Three speakers delivered Friday afternoon's Women’s Studies Speakers Series lecture, titled “Y'all Wear Dresses to Football Games? The Performance of Femininity on Game Day in the SEC,” on why women at universities in the South dress up for football games.
Mardi Schmeichel, an assistant professor in the University of Georgia Department of Educational Theory and Practice, Chris Linder, an assistant professor in the Department of Counseling and Human Development Services, and Stacey Kerr, a doctoral candidate and graduate teaching assistant in the College of Education, all attended universities outside of the South for their undergraduate degrees. And all agreed the culture of football gamedays is different above the Mason-Dixon Line.
“The fact that all of us are not from the South was an integral part of what led us to this project,” Schmeichel said. “While football is central to the culture at the University of Nebraska and there are many aspects of being an undergraduate there that are similar to the University of Georgia, as well as at the University of Miami, one of the big distinctions is what women were wearing [on game day].”
Through case studies in which they collected and analyzed pictures from Instagram and focus group interviews with female students from UGA, Schmeichel, Linder and Kerr developed the theory that there was both a pleasure and a duty to dressing up for football games that was distinct to southern universities.
“The gender dynamics here are formed by histories that are specific to southern culture,” Schmeichel said. “One speaker [in the interviews] referenced the southern lady and her desire to emulate the southern lady. This was found as desirable across the focus groups.”
The lecturers also addressed that the participants thought dressing up for football games had a correlation to the presence of men and masculinity on gamedays.
“There is an incredible pressure that some young women feel about the competition for relationships,” Kerr said. “Some women feel as if there is a market for relationships and there is a need to feel competitive and stand out.”
Another idea the speakers presented was that dressing up for football games is important for students' representations of themselves and of their schools. Many of the interviews suggested dressing up for gameday was a way to put a best foot forward and support the football team as well as the university, Kerr said.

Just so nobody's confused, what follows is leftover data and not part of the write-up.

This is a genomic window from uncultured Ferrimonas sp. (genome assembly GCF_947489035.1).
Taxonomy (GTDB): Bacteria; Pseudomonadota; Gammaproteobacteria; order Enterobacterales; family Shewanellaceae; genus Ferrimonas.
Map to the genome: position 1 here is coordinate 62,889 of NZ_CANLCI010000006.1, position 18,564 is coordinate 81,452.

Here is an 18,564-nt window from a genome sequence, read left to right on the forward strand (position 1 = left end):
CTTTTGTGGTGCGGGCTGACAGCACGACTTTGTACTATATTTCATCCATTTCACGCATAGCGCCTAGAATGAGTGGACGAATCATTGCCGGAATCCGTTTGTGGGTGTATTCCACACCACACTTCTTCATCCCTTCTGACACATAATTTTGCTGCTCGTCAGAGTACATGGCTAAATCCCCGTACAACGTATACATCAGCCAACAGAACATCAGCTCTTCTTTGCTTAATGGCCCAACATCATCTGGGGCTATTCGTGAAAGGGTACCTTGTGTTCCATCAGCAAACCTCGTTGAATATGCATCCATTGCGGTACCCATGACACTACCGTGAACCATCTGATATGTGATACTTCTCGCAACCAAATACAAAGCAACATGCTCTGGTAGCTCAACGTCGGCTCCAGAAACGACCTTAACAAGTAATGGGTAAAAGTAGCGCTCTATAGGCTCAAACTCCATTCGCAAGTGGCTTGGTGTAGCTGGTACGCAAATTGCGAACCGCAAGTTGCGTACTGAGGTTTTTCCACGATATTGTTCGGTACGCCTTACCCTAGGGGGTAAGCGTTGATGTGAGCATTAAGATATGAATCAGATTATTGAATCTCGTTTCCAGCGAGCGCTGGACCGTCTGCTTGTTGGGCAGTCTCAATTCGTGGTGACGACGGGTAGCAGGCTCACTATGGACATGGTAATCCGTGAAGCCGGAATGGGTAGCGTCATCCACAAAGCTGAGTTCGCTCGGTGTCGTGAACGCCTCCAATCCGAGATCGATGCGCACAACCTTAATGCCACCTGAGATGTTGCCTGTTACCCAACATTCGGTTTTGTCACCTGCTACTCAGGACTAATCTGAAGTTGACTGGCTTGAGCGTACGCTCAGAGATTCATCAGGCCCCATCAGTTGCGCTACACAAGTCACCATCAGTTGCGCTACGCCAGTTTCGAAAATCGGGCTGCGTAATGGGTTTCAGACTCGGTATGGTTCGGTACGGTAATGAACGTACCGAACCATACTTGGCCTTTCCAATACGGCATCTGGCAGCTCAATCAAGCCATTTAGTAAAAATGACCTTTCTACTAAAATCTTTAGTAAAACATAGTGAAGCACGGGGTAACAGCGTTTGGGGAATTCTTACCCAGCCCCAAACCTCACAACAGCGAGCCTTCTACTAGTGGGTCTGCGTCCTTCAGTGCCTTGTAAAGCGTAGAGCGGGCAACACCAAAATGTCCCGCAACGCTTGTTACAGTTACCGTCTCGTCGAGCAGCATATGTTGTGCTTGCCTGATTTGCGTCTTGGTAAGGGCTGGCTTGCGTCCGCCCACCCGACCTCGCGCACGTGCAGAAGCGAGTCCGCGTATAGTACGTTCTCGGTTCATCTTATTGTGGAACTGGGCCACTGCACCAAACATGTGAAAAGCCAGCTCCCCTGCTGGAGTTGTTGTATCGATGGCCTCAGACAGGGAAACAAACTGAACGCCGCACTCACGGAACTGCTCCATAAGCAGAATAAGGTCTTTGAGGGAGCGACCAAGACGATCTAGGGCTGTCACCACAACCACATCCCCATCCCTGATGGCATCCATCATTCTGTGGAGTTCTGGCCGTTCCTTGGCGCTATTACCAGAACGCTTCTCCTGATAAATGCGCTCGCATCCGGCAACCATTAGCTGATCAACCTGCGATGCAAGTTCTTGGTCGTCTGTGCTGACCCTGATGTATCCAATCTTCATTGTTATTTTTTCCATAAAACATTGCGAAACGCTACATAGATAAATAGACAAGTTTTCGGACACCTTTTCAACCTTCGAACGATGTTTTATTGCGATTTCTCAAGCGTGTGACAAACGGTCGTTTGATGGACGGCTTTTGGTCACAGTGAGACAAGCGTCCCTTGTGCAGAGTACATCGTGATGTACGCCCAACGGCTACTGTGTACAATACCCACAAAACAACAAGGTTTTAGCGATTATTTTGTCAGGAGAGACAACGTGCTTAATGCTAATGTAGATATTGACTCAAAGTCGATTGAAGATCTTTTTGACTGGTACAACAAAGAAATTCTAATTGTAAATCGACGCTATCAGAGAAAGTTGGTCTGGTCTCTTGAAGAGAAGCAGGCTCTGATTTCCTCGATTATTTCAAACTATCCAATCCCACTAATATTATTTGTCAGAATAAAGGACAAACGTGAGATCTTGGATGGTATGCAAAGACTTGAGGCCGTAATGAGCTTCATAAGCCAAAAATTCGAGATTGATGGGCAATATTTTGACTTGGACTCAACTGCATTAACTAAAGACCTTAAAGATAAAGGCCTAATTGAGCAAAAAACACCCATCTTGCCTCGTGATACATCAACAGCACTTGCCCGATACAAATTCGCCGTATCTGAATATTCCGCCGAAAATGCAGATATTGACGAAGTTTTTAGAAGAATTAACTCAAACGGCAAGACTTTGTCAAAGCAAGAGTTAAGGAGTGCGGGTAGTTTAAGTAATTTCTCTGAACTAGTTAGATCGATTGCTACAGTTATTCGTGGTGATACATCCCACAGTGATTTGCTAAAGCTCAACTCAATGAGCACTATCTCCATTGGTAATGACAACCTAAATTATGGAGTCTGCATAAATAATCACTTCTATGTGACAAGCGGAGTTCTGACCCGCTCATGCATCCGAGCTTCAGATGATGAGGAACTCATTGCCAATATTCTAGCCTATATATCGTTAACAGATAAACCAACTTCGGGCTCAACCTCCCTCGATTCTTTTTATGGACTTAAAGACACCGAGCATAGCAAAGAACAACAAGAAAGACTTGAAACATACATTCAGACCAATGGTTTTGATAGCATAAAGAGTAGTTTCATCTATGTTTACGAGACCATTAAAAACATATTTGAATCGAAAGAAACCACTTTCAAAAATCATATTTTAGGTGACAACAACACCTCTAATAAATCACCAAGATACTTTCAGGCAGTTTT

“The women and the participants talked about the idea of representation and that they are not only representing themselves in this practice but also the university,” she said. “This is really interesting because what this demonstrates is that they have this choice, and acknowledge that they have this choice, but they refer to it as a duty that they have to perform as well.”
The speakers said they believe the idea of dressing up as a duty for gameday has connections to larger themes in southern tradition and UGA culture which explain why it was considered a responsibility by many students in the study.
“I thought it was really interesting about how we dress up and the mentality behind it,” said Rachel Bartlett, a junior biology and psychology major and one of the lecture's attendees. “It makes me reconsider my personal reasons on why I dress up because I have always just done it.”
The speakers said this is the beginning of their research into the football gameday culture of SEC universities and that there are more factors at play in southern tradition.
“I would think that they might want to do a little bit more probing about the feelings that the young women really have about doing it,” said Peggy Kreshel, an associate professor of advertising in the Grady College of Journalism and Mass Communication. “Are the girls really having fun when they [dress up] and when they are at the game or is it just a duty or obligation to them?”